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Series: Street Spanish

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Works (5)

TitlesOrder
Street Spanish 1: The Best of Spanish Slang by David Burke1
Street Spanish Slang Dictionary and Thesaurus by David Burke
Street Spanish: How to Speak and Understand Spanish Slang by David Burke
Street Spanish 2: The Best of Spanish Idioms (Street Language) (English and Spanish Edition) by David Burke2
Street Spanish 3: The Best of Naughty Spanish by David Burke3

Related tags

Recommendations

  1. Streetwise Spanish: Speak and Understand Colloquial Spanish by Brenda Wegmann (1998)
  2. Mierda!: The Real Spanish You Were Never Taught in School by Frances de Talavera Berger (1990)
  3. 1001 Pitfalls in Spanish by Marion P. Holt (1973)
  4. Dictionary of Spanish Slang and Colloquial Expressions by Michael Mahler (2000)
  5. Cassell's Colloquial Spanish: A Handbook of Idiomatic Usage by Arthur Bryson Gerrard (1972)
  6. Thesaurus of Slang (Wordsworth Collection) by Esther Lewin (1988)
  7. Opus Maledictorum: A Book of Bad Words by Reinhold Aman (1996)
  8. The Red-Hot Book of Spanish Slang: 5,000 Expressions to Spice Up Your Spainsh by Mary McVey Gill (2006)
  9. A Dictionary of Slang and Unconventional English by Eric Partridge (1937)
  10. Concise Dictionary of Slang and Unconventional English: From a Dictionary of Slang and Unconventional English by Eric Partridge by Paul Beale (1989)
  11. The Atlas of Languages: The Origin and Development of Languages Throughout the World by Bernard Comrie (1996)
  12. Dictionary of Contemporary Slang by Tony Thorne (1990)
  13. The Slang Thesaurus by Jonathon Green (1986)
  14. Hide This Spanish Book by Berlitz Publishing (2004)
  15. Beyond Polite Japanese: A Dictionary of Japanese Slang and Colloquialisms by Akihiko Yonekawa (1992)

Series description

Series?!

How do series work?

To create a series or add a work to it, go to a "work" page. The "Common Knowledge" section now includes a "Series" field. Enter the name of the series to add the book to it.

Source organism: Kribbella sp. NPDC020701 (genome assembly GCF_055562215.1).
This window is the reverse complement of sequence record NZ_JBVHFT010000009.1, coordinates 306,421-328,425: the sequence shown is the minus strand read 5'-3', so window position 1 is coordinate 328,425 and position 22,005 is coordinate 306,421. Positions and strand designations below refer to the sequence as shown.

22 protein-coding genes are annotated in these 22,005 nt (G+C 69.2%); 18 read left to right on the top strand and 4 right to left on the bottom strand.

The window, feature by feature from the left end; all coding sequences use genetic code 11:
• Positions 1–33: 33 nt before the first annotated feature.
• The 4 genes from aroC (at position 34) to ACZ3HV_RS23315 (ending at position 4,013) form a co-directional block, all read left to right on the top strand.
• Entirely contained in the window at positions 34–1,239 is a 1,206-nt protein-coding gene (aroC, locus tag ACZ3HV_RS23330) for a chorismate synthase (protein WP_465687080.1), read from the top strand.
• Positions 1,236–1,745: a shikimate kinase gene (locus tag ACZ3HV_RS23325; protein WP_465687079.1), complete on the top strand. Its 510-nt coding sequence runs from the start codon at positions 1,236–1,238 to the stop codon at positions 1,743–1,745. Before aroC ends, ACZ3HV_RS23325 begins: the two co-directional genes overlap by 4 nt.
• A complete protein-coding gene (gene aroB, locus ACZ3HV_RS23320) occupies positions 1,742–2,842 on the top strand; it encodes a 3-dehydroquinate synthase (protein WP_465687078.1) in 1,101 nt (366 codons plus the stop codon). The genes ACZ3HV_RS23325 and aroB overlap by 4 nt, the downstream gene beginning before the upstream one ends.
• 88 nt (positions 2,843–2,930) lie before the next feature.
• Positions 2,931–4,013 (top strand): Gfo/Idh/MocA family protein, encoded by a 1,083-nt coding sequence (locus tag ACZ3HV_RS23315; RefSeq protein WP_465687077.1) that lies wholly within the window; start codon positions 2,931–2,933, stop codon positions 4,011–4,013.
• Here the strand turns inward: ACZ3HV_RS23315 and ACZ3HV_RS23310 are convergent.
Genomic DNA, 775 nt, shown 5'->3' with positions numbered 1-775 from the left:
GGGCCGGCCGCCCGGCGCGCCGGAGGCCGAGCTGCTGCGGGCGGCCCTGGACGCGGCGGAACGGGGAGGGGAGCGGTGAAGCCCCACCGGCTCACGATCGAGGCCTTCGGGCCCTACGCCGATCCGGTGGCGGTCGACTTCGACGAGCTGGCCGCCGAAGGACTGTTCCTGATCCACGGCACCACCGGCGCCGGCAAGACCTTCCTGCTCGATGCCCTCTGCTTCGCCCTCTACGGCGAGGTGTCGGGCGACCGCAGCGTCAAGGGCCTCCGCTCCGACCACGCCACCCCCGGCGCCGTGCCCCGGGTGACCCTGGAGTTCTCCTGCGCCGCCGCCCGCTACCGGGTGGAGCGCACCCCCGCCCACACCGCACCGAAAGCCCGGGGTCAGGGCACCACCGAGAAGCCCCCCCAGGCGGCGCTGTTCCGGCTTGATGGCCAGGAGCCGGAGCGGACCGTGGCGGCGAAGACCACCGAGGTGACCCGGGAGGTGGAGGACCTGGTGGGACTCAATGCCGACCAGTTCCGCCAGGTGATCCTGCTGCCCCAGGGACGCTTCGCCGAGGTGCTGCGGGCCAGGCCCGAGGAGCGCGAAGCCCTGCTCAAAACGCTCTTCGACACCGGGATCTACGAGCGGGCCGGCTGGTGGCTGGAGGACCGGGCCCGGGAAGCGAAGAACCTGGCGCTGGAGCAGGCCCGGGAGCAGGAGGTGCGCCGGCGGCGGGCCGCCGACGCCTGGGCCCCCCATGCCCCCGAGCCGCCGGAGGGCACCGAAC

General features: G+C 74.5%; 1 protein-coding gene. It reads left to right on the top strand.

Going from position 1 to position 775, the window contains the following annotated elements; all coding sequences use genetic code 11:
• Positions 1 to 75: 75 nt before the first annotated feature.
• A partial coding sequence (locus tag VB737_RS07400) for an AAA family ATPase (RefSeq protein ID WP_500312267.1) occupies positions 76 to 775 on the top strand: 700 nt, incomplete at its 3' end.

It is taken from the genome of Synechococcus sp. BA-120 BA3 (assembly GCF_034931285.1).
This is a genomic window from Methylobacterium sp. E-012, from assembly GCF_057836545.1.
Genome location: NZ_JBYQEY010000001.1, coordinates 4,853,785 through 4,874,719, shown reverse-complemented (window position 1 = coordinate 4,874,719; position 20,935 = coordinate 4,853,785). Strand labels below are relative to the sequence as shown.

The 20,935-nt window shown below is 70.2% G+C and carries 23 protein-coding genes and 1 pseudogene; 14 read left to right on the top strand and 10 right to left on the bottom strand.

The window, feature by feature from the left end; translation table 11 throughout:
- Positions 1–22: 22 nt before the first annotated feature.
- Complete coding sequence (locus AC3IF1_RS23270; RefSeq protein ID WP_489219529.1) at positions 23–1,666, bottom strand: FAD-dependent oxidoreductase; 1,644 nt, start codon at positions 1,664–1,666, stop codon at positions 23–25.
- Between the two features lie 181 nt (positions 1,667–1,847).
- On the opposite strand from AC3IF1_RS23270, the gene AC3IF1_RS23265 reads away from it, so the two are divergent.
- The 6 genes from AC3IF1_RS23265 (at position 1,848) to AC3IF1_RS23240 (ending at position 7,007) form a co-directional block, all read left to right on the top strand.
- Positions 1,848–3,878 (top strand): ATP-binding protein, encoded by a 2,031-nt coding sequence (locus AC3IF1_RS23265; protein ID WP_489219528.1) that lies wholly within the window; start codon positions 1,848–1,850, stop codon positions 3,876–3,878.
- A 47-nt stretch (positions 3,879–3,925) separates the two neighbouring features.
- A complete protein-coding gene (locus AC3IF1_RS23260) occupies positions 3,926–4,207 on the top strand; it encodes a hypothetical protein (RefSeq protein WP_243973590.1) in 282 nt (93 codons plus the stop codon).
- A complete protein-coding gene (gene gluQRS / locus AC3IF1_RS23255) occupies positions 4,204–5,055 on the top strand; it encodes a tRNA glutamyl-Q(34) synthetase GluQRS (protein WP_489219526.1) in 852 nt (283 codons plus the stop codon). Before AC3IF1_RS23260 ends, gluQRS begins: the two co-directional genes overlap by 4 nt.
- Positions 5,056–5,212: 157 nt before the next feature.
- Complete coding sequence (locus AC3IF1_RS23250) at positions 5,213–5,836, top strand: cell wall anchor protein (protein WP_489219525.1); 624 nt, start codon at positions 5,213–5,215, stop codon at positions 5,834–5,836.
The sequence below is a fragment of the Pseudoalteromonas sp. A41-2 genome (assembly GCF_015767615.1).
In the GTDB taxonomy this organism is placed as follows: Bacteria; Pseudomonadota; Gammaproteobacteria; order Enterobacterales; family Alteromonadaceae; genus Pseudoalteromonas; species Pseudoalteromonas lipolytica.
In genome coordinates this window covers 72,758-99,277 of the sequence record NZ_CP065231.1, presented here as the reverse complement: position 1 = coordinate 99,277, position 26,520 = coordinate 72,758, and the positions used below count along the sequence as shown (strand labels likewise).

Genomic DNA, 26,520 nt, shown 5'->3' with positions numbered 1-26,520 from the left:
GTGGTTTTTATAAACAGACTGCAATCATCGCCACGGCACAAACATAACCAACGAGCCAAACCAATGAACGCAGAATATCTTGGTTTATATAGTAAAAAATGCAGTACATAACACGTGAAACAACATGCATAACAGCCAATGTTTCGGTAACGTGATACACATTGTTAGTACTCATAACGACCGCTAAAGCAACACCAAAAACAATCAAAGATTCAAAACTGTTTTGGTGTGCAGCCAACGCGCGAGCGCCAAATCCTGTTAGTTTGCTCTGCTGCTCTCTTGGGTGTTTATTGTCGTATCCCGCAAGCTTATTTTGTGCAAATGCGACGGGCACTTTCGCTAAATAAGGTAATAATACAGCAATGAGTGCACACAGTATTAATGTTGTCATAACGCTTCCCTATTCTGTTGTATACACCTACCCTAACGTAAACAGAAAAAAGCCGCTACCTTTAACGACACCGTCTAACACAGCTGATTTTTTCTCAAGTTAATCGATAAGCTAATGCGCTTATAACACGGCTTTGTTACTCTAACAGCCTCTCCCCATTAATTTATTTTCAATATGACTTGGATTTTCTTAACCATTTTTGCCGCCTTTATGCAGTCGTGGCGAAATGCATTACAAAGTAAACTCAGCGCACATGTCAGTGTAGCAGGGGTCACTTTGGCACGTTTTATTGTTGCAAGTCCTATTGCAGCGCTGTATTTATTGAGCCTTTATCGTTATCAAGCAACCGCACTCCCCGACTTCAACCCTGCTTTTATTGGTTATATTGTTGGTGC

Works can belong to more than one series. In some cases, as with Chronicles of Narnia, disagreements about order necessitate the creation of more than one series.

Tip: If the series has an order, add a number or other descriptor in parenthesis after the series title (eg., "Chronicles of Prydain (book 1)"). By default, it sorts by the number, or alphabetically if there is no number. If you want to force a particular order, use the | character to divide the number and the descriptor. So, "(0|prequel)" sorts by 0 under the label "prequel."

What isn't a series?

Series was designed to cover groups of books generally understood as such (see Wikipedia: Book series). Like many concepts in the book world, "series" is a somewhat fluid and contested notion. A good rule of thumb is that series have a conventional name and are intentional creations, on the part of the author or publisher. For now, avoid forcing the issue with mere "lists" of works possessing an arbitrary shared characteristic, such as relating to a particular place. Avoid series that cross authors, unless the authors were or became aware of the series identification (eg., avoid lumping Jane Austen with her continuators).

Also avoid publisher series, unless the publisher has a true monopoly over the "works" in question. So, the Dummies guides are a series of works. But the Loeb Classical Library is a series of editions, not of works.

Helpers

AnnaClaire (8)
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